Most women benefit from a treatment approach aimed at the many causes behind this condition. Recommendations may include sex education, counseling and sometimes medication.
Your doctor will want to evaluate the medications you're already taking, to see if any of them tend to cause sexual side effects. For example, antidepressants such as paroxetine (Paxil, Pexeva) and fluoxetine (Prozac, Sarafem) often lower sex drive. Switching to bupropion (Aplenzin, Wellbutrin) — a different variety of antidepressant — usually improves sex drive.
Talking with a sex therapist or counselor skilled in addressing sexual concerns can help with low sex drive. Therapy often includes education about sexual response and techniques and recommendations for reading materials or couples' exercises.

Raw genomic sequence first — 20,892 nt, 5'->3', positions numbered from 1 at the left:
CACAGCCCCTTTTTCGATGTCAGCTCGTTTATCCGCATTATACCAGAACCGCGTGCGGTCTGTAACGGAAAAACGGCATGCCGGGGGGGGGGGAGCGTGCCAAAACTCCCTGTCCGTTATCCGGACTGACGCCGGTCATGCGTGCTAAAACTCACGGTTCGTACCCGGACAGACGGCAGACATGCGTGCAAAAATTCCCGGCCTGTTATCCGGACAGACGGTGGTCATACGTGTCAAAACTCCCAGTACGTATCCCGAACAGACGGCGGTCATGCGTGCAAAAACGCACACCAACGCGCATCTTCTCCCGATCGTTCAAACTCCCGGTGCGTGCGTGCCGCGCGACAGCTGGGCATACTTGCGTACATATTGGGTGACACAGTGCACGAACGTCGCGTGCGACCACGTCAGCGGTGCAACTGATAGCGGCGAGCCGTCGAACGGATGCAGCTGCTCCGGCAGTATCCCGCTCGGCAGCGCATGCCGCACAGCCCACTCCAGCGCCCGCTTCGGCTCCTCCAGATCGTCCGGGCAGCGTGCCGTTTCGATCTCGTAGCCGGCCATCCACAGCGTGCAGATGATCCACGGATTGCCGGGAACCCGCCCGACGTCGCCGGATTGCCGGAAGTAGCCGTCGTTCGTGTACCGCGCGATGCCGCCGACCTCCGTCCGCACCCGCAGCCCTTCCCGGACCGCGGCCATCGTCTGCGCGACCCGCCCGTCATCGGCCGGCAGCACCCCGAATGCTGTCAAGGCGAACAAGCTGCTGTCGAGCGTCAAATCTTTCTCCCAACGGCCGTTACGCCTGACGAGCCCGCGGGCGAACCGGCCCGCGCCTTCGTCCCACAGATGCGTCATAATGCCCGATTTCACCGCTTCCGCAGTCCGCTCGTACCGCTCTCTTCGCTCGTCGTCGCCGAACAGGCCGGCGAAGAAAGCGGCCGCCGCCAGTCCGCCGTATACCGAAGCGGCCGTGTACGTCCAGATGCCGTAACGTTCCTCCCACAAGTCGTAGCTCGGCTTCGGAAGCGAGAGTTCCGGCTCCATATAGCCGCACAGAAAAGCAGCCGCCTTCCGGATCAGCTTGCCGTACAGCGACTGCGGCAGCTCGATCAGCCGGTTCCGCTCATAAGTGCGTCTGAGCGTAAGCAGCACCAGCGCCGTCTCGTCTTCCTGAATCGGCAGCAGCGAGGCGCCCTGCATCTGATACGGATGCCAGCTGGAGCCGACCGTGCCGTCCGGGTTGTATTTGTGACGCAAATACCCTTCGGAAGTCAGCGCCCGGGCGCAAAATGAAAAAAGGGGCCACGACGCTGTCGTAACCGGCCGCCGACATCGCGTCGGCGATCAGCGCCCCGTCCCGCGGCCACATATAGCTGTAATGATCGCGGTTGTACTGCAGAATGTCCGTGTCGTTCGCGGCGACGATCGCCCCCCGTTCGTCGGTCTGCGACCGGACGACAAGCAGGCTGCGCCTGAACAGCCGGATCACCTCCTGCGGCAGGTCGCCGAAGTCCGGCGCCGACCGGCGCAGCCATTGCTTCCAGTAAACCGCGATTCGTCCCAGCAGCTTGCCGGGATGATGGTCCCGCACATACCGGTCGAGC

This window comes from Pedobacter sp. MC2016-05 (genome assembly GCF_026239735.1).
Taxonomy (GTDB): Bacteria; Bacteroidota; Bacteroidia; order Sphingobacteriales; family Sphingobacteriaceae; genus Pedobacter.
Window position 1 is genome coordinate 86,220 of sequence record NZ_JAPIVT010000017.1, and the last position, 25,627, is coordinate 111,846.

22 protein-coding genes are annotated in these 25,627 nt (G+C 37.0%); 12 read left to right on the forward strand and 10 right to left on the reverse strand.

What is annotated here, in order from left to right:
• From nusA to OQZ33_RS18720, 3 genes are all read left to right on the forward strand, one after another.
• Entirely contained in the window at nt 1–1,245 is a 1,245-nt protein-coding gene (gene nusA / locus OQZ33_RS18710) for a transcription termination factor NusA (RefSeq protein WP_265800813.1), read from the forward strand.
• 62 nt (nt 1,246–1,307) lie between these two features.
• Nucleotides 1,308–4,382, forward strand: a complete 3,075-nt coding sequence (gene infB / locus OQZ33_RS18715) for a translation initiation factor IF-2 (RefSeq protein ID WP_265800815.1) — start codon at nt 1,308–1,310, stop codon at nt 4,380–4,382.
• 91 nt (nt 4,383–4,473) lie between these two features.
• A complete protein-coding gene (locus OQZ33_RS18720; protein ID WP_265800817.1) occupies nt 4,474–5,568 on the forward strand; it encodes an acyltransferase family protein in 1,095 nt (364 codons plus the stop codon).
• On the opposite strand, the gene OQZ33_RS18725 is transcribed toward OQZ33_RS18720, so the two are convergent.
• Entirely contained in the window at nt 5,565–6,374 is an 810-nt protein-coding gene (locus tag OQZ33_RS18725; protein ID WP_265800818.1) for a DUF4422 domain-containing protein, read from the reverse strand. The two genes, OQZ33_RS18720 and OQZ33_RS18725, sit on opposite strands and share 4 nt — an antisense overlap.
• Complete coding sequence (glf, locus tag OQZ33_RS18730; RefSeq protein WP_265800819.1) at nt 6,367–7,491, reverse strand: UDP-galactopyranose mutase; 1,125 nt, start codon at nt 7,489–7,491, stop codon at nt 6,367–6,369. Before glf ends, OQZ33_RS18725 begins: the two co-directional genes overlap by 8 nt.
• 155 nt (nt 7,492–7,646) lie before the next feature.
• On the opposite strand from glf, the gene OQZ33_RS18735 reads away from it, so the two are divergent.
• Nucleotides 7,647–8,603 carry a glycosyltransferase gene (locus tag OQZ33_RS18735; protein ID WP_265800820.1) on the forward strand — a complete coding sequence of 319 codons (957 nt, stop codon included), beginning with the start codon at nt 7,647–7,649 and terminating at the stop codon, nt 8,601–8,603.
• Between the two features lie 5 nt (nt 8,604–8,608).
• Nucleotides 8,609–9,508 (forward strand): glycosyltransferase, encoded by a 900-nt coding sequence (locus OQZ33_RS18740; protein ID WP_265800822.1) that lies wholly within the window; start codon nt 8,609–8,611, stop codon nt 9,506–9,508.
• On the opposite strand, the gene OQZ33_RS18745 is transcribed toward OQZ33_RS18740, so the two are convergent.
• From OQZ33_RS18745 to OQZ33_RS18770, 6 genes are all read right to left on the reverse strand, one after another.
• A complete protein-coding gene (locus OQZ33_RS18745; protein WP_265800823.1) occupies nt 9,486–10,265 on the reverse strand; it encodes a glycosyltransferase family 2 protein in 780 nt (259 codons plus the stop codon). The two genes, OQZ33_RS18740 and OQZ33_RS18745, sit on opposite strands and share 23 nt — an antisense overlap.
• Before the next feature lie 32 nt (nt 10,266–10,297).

Estrogen delivered throughout your whole body — by pill, patch or gel — can have a positive effect on brain function and mood factors that affect sexual response. But this systemic estrogen therapy may increase your risk of heart disease and breast cancer.
Smaller doses of estrogen — in the form of a vaginal cream or a slow-releasing suppository or ring that you place in your vagina — can increase blood flow to the vagina and help improve desire without the risks associated with systemic estrogen. In some cases, your doctor may prescribe a combination of estrogen and progesterone.
Male hormones, such as testosterone, play an important role in female sexual function, even though testosterone occurs in much lower amounts in women. However, replacing testosterone in women is controversial and it's not approved by the Food and Drug Administration for sexual dysfunction in women. Plus, it can cause acne, excess body hair, and mood or personality changes.
Jan. 20, 2012
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